FLAT,DOMED OR POP-UP PISTONS DESIGN

Discussion in 'Rotating Assemblies' started by grumpyvette, Jan 18, 2011.

  1. grumpyvette

    grumpyvette Administrator Staff Member

    OBVIOUSLY If your building a custom engine you'll want to match the cam timing and compression to the intended application,IF YOUR ENGINE COMBO REQUIRES a certain compression ratio, for the cam to operate and produce the intended torque in a predetermined rpm band and your cylinder heads combustion chamber volume and design limits your compression ratio to a very limited range with a flat top piston you'll want to swap to a domed or dished piston design to change the effective compression ratio, heads can easily cost $800-$2500, and if you want to get into the really good flowing heads that are custom built and ported limited production designs a cost over $3000-$6000 a set is common, custom pistons usually cost a good deal less and many applications have good forged off the shelf designs available
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    http://www.carcraft.com/techarticles/ca ... index.html

    http://www.csgnetwork.com/compcalc.html

    viewtopic.php?f=53&t=110&p=1672&hilit=4032#p1672

    http://www.circletrack.com/techarticles ... index.html

    http://www.flatlanderracing.com/trwchevy350.html

    viewtopic.php?f=52&t=2077

    viewtopic.php?f=52&t=727

    youll obviously need to know the piston dome or dish volume an CC your heads to get the combustion chamber volume, plus measure your deck height.

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    domed, used to significantly increase the effective compression ratio, by taking up a good deal of the combustion chamber volume, and tend to be a bit heavier than the other two designs

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    dished pistons, used to reduce or add to the effective combustion chamber volume, usually a bit heavier than the flat top designs but lighter than the domed designs

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    flat top pistons, generally provide the lightest piston and usually a good combustion but limit your compression

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    types of piston dome configurations
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    related info


    these links, below will hold useful info


    viewtopic.php?f=53&t=110&p=3631#p3631

    viewtopic.php?f=53&t=1795

    viewtopic.php?f=53&t=2795&p=7240#p7240

    http://www.kb-silvolite.com/assets/auto ... ctions.pdf

    viewtopic.php?f=53&t=2208

    viewtopic.php?f=53&t=247

    viewtopic.php?f=53&t=509

    viewtopic.php?f=53&t=978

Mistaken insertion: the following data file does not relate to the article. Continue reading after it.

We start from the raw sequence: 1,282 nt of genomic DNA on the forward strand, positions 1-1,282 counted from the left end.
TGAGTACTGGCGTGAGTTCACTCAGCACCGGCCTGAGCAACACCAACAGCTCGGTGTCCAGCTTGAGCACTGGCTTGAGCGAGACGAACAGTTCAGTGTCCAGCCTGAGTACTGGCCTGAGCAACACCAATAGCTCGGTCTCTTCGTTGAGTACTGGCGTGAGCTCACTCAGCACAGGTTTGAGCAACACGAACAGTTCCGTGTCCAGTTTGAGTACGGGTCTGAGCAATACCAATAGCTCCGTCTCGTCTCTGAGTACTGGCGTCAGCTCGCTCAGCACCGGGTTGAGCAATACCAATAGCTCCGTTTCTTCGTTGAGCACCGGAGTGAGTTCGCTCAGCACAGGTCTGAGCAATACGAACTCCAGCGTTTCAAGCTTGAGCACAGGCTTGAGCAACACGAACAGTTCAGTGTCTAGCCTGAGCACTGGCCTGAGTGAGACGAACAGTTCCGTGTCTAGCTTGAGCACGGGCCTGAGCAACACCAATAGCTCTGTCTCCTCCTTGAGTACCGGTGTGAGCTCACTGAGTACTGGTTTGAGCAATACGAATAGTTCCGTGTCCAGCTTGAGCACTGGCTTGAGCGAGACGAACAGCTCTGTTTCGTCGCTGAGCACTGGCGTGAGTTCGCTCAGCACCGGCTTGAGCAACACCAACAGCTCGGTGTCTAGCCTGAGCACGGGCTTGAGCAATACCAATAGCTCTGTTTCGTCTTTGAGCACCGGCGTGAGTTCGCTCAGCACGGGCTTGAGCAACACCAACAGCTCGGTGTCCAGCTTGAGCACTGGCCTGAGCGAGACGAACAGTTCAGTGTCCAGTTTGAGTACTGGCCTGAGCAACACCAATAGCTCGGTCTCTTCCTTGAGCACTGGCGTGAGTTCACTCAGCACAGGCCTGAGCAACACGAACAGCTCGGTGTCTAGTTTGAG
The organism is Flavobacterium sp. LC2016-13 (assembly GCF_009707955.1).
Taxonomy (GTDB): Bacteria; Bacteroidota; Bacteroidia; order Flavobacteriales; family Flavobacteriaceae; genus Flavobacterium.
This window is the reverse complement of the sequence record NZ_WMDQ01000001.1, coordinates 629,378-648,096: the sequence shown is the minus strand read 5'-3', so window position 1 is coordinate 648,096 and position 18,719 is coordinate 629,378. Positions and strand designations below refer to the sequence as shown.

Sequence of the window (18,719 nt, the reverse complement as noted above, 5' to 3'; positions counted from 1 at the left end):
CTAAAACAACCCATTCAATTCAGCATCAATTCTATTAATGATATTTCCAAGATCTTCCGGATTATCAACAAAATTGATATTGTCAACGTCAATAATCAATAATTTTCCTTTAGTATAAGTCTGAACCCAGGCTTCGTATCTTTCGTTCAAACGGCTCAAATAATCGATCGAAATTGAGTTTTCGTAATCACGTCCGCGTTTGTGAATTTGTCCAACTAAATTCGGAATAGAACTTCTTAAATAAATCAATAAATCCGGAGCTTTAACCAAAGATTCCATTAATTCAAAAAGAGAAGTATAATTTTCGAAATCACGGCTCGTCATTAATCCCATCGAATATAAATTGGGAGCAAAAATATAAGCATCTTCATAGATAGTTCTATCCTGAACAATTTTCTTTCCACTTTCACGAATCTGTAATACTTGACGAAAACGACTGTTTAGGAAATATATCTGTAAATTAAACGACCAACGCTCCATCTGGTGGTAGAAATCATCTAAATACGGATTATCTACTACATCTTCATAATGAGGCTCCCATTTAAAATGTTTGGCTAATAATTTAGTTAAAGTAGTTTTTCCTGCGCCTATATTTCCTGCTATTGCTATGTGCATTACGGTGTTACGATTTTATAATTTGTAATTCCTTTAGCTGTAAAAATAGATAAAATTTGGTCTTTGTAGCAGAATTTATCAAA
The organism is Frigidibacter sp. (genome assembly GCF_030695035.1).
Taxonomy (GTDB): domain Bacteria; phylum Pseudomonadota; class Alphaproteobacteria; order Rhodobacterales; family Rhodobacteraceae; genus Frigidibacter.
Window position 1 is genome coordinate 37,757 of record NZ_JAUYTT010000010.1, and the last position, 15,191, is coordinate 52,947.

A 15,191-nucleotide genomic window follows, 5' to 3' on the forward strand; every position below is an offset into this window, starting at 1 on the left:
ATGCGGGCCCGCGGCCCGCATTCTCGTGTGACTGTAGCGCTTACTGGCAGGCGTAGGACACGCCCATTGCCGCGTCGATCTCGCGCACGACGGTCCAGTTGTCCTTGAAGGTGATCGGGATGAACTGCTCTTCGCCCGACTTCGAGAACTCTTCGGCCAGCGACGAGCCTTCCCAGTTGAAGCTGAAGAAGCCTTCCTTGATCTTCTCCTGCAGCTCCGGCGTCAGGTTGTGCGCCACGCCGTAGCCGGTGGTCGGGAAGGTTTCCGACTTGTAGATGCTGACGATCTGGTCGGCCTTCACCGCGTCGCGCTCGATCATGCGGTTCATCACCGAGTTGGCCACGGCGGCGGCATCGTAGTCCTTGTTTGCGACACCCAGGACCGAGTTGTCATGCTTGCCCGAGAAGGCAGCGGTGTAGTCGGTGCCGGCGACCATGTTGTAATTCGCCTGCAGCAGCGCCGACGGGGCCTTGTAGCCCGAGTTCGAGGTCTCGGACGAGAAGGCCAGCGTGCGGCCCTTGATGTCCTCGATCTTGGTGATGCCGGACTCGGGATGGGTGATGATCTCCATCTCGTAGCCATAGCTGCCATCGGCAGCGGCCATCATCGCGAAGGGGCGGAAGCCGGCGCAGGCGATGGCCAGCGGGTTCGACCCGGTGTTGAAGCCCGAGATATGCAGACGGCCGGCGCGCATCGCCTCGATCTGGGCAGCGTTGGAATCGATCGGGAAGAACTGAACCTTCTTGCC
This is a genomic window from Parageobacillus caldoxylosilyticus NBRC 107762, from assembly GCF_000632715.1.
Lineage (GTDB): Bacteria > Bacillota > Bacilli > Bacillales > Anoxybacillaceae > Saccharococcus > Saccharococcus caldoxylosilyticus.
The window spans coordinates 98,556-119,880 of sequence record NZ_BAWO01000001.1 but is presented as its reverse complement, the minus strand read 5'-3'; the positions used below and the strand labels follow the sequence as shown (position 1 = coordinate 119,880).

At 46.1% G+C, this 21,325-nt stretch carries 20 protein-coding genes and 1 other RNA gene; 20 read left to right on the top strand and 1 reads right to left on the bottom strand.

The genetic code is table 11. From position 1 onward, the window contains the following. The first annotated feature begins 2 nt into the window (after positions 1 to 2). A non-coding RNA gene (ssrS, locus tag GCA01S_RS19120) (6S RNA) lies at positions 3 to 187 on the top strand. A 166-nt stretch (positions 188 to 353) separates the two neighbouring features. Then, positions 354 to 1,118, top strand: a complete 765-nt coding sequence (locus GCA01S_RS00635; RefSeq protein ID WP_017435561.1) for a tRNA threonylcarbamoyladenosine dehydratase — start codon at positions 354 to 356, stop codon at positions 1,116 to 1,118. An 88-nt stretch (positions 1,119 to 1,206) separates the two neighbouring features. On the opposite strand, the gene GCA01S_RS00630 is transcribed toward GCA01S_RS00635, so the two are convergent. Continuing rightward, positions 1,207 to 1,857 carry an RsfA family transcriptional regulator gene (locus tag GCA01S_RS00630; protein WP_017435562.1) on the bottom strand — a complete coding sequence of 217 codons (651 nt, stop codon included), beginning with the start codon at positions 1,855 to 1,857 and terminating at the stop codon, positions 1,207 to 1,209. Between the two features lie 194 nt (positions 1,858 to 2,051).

viewtopic.php?f=53&t=509

    viewtopic.php?f=53&t=1797


    when ever you order parts like pistons that must be fitted precisely to a block,ok the first factor you need to know is the TRUE bore diam. of the block, and if its consistent between all cylinders, youll also need to know the deck height on the block, the connecting rod type, IE, is it set up for pressed or floating pin pistons and if the block ,decks parallel and square to the crank center line, you'll need to order pistons that fit the bore or in most cases you order pistons a bit larger than the current bore size and have your engine builder bore, hone and fit the pistons to your block with the correct side clearance, and order a matching ring set.
    the cylinder heads combustion chamber shape , you chose to work with and location in the cylinder heads of that combustion chamber will determine BOTH the dome or dish size, the pistons require to function correctly and the valve clearance you need, along with the cam you select and the way you degree it in to the engine.
    remember different piston materials expand at different rates and require different side clearance and ring gaps.(don,t forget that different rings will require a different surface Finnish on the bore surface)

    as a general rule HYPER-EUTECTIC pistons will require a tighter bore clearance and more ring gap clearance than forged pistons as they tend to run hotter and expand less in the bore, but you MUST use the manufacturers suggested clearance requirements.
    not all piston domes are located to clear all spark plugs, valve sizes or combustion chamber shapes, so ask both the piston and head manufacturers for info they might have on potential problems, most engine builder will know how to correct MINOR mis-matches,
    but ordering the correct piston machined for the intended application, and carefully measuring components before and during assembly and NEVER taking ANYTHING FOR GRANTED goes a long way toward preventing problems.
    factors like the piston pin length and diam. and the piston pin bore thru the piston, the method of locking the piston to the rod and the heat and rpm band your likely to run those pistons under will require some careful thought if you expect the engine to live a long life, surface finish, heat barrier coatings will also effect the choices.
    AS LOTS of QUESTIONS before ordering and carefully check clearances during the assembly process.
    Youll also want to keep in mind that swapping too new pistons will generally require re-balancing the rotating assembly
     

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